Books ‘on writing‘ are a dime a dozen, especially books on writing by famous authors and poets. I’ve read many of them over the course of time and I find a lot of them interesting. The problem with many of these books are that they only reveal that one particular author’s working methods. Perhaps they offer some insight to a writer who is just beginning, or even the seasoned veteran, or even perhaps someone who is intrigued by their favorite author’s approach, but for the most part, they tend to be very subjective.
The irony of this is that Bukowski, in many of these collected letters, had much disdain about the idea of “teaching writing” and more than one of these letters he makes his feelings well known. What separates this book from the rest of the pack is that Bukowski offers absolutely no specifics on the art of writing. Instead what you have here are a collection of letters to various writers, publishers, fans, etc about his thoughts on writing, his favorite authors, favorite books, and the occasional rant on what he hates about the insular world of literature. Not that these letters can’t offer any insight to the burgeoning writer. Taken as a whole, the message is a positive one: do your own thing and don’t get mixed up with the literary crowd. The best way to learn how to write is to sit down and write.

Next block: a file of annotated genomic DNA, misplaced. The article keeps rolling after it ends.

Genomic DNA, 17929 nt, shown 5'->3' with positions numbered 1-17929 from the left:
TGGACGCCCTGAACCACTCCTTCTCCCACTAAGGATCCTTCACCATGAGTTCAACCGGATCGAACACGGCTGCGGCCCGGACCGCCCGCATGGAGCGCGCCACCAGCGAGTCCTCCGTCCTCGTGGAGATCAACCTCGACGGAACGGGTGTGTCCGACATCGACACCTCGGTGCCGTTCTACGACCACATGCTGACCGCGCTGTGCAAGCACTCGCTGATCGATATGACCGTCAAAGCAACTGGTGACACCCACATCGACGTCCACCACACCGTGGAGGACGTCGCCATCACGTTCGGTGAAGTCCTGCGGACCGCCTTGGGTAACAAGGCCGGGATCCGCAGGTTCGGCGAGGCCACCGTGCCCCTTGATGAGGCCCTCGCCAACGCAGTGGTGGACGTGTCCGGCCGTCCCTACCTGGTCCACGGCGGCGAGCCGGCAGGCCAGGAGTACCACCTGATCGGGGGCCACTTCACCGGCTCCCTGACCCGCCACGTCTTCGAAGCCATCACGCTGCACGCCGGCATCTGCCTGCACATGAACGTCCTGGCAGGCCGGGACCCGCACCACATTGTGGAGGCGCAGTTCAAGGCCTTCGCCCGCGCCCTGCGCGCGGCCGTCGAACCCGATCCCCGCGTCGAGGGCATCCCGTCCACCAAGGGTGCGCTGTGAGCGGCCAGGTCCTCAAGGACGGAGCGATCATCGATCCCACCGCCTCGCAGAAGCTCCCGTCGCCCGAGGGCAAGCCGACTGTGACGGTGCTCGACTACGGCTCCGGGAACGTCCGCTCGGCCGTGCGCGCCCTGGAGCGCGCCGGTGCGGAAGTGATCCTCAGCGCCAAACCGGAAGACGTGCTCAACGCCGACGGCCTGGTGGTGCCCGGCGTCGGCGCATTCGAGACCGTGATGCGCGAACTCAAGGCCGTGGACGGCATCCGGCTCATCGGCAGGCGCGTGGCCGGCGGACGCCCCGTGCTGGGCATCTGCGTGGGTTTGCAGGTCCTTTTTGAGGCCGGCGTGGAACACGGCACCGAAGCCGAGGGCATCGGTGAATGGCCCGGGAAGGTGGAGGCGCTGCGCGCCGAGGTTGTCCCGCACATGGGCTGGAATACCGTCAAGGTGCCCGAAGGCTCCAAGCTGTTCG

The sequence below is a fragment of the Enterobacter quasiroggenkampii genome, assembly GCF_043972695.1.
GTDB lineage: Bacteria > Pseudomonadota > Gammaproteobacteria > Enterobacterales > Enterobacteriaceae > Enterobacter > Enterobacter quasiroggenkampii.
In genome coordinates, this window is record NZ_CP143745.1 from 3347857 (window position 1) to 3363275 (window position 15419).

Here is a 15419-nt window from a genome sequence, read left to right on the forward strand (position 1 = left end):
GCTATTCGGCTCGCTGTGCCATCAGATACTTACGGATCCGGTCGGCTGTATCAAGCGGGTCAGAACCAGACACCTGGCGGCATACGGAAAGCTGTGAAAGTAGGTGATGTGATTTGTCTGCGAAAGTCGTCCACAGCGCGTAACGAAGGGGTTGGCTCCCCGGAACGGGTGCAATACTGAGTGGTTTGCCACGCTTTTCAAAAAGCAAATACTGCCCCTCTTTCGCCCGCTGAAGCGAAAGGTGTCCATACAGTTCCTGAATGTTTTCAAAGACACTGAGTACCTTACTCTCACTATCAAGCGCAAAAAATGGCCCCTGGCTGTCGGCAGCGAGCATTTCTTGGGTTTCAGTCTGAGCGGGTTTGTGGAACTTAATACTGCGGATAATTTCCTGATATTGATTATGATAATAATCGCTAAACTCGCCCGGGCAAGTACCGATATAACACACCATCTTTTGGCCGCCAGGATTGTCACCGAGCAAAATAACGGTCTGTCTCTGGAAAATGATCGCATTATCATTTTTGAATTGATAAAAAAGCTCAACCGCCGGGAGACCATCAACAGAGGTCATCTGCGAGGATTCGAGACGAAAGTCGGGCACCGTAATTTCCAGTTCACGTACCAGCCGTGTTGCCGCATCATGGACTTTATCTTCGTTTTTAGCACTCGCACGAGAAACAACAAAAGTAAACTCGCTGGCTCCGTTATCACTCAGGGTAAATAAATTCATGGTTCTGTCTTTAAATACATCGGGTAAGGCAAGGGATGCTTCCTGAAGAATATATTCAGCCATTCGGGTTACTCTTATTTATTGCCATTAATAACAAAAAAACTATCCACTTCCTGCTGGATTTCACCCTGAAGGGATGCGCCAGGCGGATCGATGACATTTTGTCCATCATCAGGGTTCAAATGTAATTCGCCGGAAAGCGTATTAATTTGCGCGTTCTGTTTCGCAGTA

Ranging from the 1940s to shortly before his death, there are some gems here, letters to Henry Miller, John Fante, Harold Norse, and others; they are full of the Bukowski wit and many of these letters showcase how great a writer he actually was. Bukowski considered correspondence as an equal to his poems, novels and short stories and none of these letters are tossed off missives but written with care and as much thought as his other writing.
There are some wonderful insights to take away from this, regardless of the fact that he offers absolutely no advice on technique. It’s all about his approach, what drove him to write and why one should be writing. He also shines a light on the insular and incestuous nature of the so-called “literary world”. It is interesting to note, for instance, that he claims to have only made $47 in his first 20 years as a writer. Fans of Bukowski will love this. For me, the book brought me back to a time and place and has inspired me to again perhaps “throw my hat into the ring” with regard to writing poetry (which I haven’t done in years).
Taken together, it is a celebration for those who are compelled to put down the word. Bukowski, no matter what you think of his work, was one of those rare writers who actually loved writing for the sake of writing. Fame and celebrity (which would come later) meant nothing to him. What was most important to him was sitting down and getting it down — and in his own way. For that a lone, this collection is wort the read for every writer, aspiring or otherwise. As a long time fan of his work, I couldn’t get enough of it. I think it would do a lot of today’s writers a lot of good. It dispenses with all that is least important and zeroes in on what one should focus on more than anything else: the work. Highly recommended.